We may earn money or products from the companies mentioned in this post.
When you’re young and just starting out in life, it can be easy to get caught up in the day-to-day struggles of adulting. Sure, you’ve got a job and your own place, but that doesn’t mean you have your financial future all figured out. In fact, many millennials find that their 20s are a period of trial and error when it comes to managing their money . . . And that’s okay!
Why You Should Have An Emergency Fund
Having a reserve fund to get you through unexpected expenses is a big part of financial security. Having a rainy day fund will protect you from having to take out a loan in an emergency, and will help you avoid getting into debt. With a proper emergency fund, you’ll be less likely to miss payments on your bills, and could even help prevent getting fired from your job.
You’ll also have greater peace of mind knowing that you have the funds you need if anything unexpected comes up, like car repairs, medical bills, or a sudden job loss. Having an emergency fund can help prevent you from taking on debt or taking out a high-interest loan.
How to Build an Emergency Fund
Building up a solid emergency fund is one of the best things you can do to protect yourself from financial hardship. But how do you actually go about doing it?
Building an emergency fund is a great way to start saving for the future and protect yourself against financial emergencies. If you don’t have an emergency fund, you’re really just pretending like you do.
As you start to build your emergency fund, try to think of it as a regular bill that you need to pay each month. That way, you’ll be more likely to stick with it and not let it fall to the wayside.
Which type of account should you use to build your emergency fund? While a savings account is generally the best place to start building your emergency fund, it might not be the best option for the long term.
Savings accounts generally earn very low interest rates, and keeping your emergency fund in a savings account could mean missing out on the compound interest that could add up over time. That’s why many experts recommend that you put your emergency fund in an interest-bearing account, such as a money market account or even a CD.
The Importance of Having a 3-6 Month Emergency Fund
Building an emergency fund is important, but exactly how much money should you be setting aside? That depends on a few factors. First and foremost, how much do you earn? Earning a higher salary certainly makes it easier to save for an emergency fund. If you are the sole breadwinner in your family, or you have significant student loan debt, you might want to save a little more.
Experts recommend having at least three months’ worth of expenses saved up in your emergency fund. That way, if you ever have a financial emergency, you’ll have enough money to get through it without having to take out a high-interest loan.
That’s why it’s important to think long-term when building your emergency fund. Try to put as much money as you can into it each month, and it will grow over time.
An emergency fund isn’t just for covering unexpected costs, like a sudden car repair or a trip to the ER. It’s also for covering costs that you’d normally pay for, but might have to put off because you don’t have the money at the time.
How to Build Your Own 3-6 Month Emergency Fund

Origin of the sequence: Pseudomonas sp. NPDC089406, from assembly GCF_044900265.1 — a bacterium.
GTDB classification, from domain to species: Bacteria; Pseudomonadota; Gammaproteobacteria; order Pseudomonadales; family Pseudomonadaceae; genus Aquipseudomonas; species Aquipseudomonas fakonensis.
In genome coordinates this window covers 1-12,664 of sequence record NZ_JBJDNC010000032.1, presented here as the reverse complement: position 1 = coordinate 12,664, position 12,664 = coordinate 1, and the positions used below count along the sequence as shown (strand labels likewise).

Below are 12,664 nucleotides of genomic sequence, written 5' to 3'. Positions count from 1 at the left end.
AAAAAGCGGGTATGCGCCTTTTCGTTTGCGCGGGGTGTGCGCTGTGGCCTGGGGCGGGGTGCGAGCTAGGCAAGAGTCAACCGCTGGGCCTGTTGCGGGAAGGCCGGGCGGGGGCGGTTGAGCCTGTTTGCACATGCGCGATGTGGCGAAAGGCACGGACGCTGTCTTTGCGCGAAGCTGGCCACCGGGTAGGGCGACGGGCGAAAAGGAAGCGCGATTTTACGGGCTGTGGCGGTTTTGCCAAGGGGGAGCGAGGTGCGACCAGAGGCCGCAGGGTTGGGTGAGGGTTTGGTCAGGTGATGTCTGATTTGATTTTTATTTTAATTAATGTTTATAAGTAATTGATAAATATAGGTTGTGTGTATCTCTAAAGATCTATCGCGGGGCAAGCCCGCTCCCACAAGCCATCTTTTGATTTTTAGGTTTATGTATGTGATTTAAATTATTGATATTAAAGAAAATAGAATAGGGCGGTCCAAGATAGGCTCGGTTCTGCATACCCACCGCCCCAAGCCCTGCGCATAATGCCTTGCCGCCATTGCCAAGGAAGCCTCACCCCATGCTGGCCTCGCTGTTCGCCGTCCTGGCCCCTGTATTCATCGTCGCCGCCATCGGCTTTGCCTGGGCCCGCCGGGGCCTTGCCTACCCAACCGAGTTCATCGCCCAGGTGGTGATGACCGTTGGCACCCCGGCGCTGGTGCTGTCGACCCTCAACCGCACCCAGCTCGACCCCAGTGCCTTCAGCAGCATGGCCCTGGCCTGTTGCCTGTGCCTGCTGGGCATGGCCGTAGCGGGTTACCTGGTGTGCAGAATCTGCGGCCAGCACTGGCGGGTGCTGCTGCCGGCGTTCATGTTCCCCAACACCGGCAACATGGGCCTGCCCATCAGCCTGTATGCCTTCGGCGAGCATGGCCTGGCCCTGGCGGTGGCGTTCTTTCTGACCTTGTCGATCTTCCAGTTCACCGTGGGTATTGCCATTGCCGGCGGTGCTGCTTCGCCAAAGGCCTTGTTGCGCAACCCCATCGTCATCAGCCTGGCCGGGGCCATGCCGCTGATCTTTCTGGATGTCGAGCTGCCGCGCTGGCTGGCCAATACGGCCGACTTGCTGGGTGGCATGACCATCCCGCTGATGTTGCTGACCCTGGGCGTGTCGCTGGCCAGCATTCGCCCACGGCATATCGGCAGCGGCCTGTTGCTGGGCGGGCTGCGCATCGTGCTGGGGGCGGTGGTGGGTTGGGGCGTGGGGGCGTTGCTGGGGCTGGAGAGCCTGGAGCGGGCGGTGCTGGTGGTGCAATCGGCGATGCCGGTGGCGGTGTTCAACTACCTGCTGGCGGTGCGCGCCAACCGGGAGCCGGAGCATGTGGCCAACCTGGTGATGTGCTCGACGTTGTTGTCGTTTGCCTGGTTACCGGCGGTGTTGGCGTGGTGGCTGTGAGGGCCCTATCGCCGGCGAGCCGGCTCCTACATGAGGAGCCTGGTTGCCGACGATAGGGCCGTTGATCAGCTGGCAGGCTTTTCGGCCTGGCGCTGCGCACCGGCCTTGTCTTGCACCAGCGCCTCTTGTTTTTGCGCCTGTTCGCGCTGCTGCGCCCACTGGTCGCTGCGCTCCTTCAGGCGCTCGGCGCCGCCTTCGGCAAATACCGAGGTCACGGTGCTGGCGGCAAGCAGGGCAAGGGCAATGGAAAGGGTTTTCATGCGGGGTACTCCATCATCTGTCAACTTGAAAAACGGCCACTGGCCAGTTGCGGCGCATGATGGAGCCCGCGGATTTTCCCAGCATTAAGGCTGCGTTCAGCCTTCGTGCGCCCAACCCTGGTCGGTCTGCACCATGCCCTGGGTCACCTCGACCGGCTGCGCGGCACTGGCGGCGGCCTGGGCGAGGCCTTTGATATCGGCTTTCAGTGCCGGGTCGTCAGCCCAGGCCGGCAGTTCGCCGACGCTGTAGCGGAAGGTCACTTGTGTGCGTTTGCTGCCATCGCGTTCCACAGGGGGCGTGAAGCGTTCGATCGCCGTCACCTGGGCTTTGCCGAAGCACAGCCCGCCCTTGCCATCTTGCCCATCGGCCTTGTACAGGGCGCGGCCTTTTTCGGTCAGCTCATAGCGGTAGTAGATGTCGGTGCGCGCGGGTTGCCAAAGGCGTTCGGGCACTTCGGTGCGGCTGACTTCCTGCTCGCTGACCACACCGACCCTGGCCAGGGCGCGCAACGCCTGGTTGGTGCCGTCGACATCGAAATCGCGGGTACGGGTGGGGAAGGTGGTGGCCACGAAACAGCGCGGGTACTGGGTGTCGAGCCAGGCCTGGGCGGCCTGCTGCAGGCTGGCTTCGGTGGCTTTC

Building your own emergency fund is all about saving money, and the sooner you start, the better. Ideally, you should start saving for an emergency fund as soon as you start earning a steady income, even if it’s just a little bit at a time.
That said, there are a few different ways to go about building your own emergency fund. You can open a savings account and put a small amount of money into it every month.
You might also consider opening a 401(k) or other retirement plan at work. If you’re self-employed, you might consider opening a SEP-IRA or solo 401(k). Once you have a healthy amount saved up in your emergency fund, it’s important to keep it there. That means resisting the urge to spend the money on things you don’t really need.
Try to build your emergency fund by setting up automatic transfers from your paycheck or checking account. This will help you avoid the temptation to spend your savings, and it will make saving money easier.
Strategies for Building Your Own Emergency Fund
Once you’ve got your emergency fund built, it’s important to keep it growing. Here are a few strategies for building your emergency fund even further.
- Make an Effort to Increase Your Income – One of the best ways to build your emergency fund faster is to make more money. Consider getting a second job, especially if you can do it on evenings or weekends when you won’t be missing out on much in the way of work-life balance.
- Automate Your Savings – One of the easiest ways to build your emergency fund is to automate it. Open an account at your bank that is linked to your checking account and set it up to make regular transfers to your savings account.
- Set a Goal and Be Realistic About How You’ll Get There – You can’t just throw a little money into an account and expect to have an emergency fund in a few months. You have to plan ahead, and understand that it’s going to take time. Make an effort to save a little more every month, and you’ll get there.
Building an emergency fund is one of the best things you can do to protect yourself from financial hardship. It’s also one of the easiest ways to protect yourself from financial hardship. Start by setting aside a small amount of money each month. Before you know it, you’ll have enough saved up to get you through any financial emergency.